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Celebrities thrust Utica into national spotlight

Thomas Caputo
Staff writer
Posted 1/14/23

From Stephen King, to Jimmy Fallon and Al Roker, celebrities put Utica in the national spotlight as they shared their opinions on the city and what it has to offer, both good and bad.

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Celebrities thrust Utica into national spotlight


UTICA — From Stephen King, to Jimmy Fallon and Al Roker, celebrities put Utica in the national spotlight as they shared their opinions on the city and what it has to offer, both good and bad.

During the tumultuous five days it took for Congress to elect a Speaker of the House, author Stephen King voiced his frustration through Twitter on Jan. 6 in the form of a joke at Utica’s expense.

“the Speakership is like that old joke: First prize is a week in Utica. Second prize is TWO weeks in Utica,” King tweeted.

King’s jab at Utica did not go over well with locals as hundreds of people tweeted back at the author to defend the city.

Third District Councilor Celeste Friend, who is running for mayor of Utica, took a jab back at King and replied “Third prize is being forced to read Insomnia cover-to-cover in one sitting.” Insomnia is one of King’s novels, published in 1994.

Oneida County Executive Anthony Picente mentioned that “Utica is far from ‘The Dead Zone’ these days Mr. King. Come and see how #OneidaCounty has grown.”

The official Twitter account for the city of Utica replied to King’s tweet with one word, “mid,” which is a slang term popular with Millennials and Generation Z that, according to Urban Dictionary, is used to insult and degrade an opposing opinion.

King’s tweet was not the first time the author has written about Utica, he had previously mentioned the city in his books. Archived articles online also state that he was, at one point, “fascinated” with the city.

Ron Klopfanstein, a journalist and English professor at Utica University, shed some light on King’s familiarity with Utica and tweeted that King’s daughter, Naomi King, was once the minister of the Unitarian Universalist Church of Utica, however, she experienced anti-gay discrimination during her time here. Klopfanstein also noted that, while there are worse areas in the country, discrimination against the LGBTQ+ community continues to be a problem for the region.

According to the Unitarian Universalist Church of Utica’s website, Naomi King was minister of the church from 2005 to 2007.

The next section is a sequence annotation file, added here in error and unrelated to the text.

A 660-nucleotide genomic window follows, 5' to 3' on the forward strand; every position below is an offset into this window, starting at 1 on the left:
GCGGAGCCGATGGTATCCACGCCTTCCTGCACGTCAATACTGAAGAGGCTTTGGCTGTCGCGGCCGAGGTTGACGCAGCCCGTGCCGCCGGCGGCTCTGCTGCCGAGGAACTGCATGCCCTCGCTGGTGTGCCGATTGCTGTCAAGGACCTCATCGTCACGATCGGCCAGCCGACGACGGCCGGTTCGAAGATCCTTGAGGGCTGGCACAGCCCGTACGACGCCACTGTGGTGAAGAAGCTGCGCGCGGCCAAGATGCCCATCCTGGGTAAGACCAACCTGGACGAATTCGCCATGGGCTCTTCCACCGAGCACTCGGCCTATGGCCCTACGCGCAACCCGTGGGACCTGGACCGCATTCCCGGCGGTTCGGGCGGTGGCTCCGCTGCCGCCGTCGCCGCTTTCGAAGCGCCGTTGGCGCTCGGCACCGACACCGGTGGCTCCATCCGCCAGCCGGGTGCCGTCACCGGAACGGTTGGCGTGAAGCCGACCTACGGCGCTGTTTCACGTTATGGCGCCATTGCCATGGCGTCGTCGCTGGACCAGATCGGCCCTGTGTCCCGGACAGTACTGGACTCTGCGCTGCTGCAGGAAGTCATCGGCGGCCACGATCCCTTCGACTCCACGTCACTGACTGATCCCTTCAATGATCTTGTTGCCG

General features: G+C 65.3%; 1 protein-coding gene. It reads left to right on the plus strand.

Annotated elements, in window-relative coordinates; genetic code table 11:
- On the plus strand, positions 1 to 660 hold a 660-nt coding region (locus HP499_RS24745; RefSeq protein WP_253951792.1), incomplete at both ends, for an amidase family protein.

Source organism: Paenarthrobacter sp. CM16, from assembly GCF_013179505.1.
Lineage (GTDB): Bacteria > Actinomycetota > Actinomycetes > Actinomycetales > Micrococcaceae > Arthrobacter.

On Jan. 10, Stephen King followed up on his comments regarding Utica with an apology, saying “I sincerely apologize to all the people from Utica I offended. I guess I should have said Cleveland? or Salt Lake City?”

His apology caught the attention of Gov. Kathy Hochul, who thanked King for the apology and reminded him not to pick a fight with New Yorkers.

While King’s original statement regarding Utica was initially negative, two other celebrities expressed their adoration for the city and one of its main exports.

During the Jan. 4 broadcast of The Tonight Show Starring Jimmy Fallon, Fallon hosted a recurring segment called the Battle of the Instant Songwriters, where two audience members were given a title and one hour to write an original song. Darryl Rahn, a musician from Utica, was one of the two songwriters who participated in the segment. Upon introducing Rahn and hearing that he’s from Utica, Fallon responded “Utica? Oh, my gosh, I love Utica.”

Rahn’s original song “It’s 2023 (Go to the Gym for Me)” went on to win the Battle of the Instant Songwriters segment, where he won a sweatshirt, a notebook and a check for $1,000.

One week later, Utica was mentioned again on national television, this time on the Jan. 11 broadcast of NBC News’ TODAY.

When co-anchor Savanah Guthrie asked Al Roker what the forecast was, he responded with “I got some Utica Club, that’s a good beer, I like that Utica Club,” before getting to the actual forecast. Roker is no stranger to Central New York, as he graduated from SUNY Oswego in 1976 and previously worked for Syracuse-based CBS affiliate WTVH, then known as WHEN.

Following the national attention that Utica has received, Utica Mayor Robert Palmieri addressed why he believes Utica has been on the minds of famous people.

“I think it goes without saying that this city has so much to offer,” Palmieri said. “Anyone that comes in to the city, whether it’s for the Boilermaker, or just coming up through the Adirondacks, they fall in love, not only with our cultures, our diversity, our foods, but the warmth of our people and to get national recognition, that’s the facts of our great city.”


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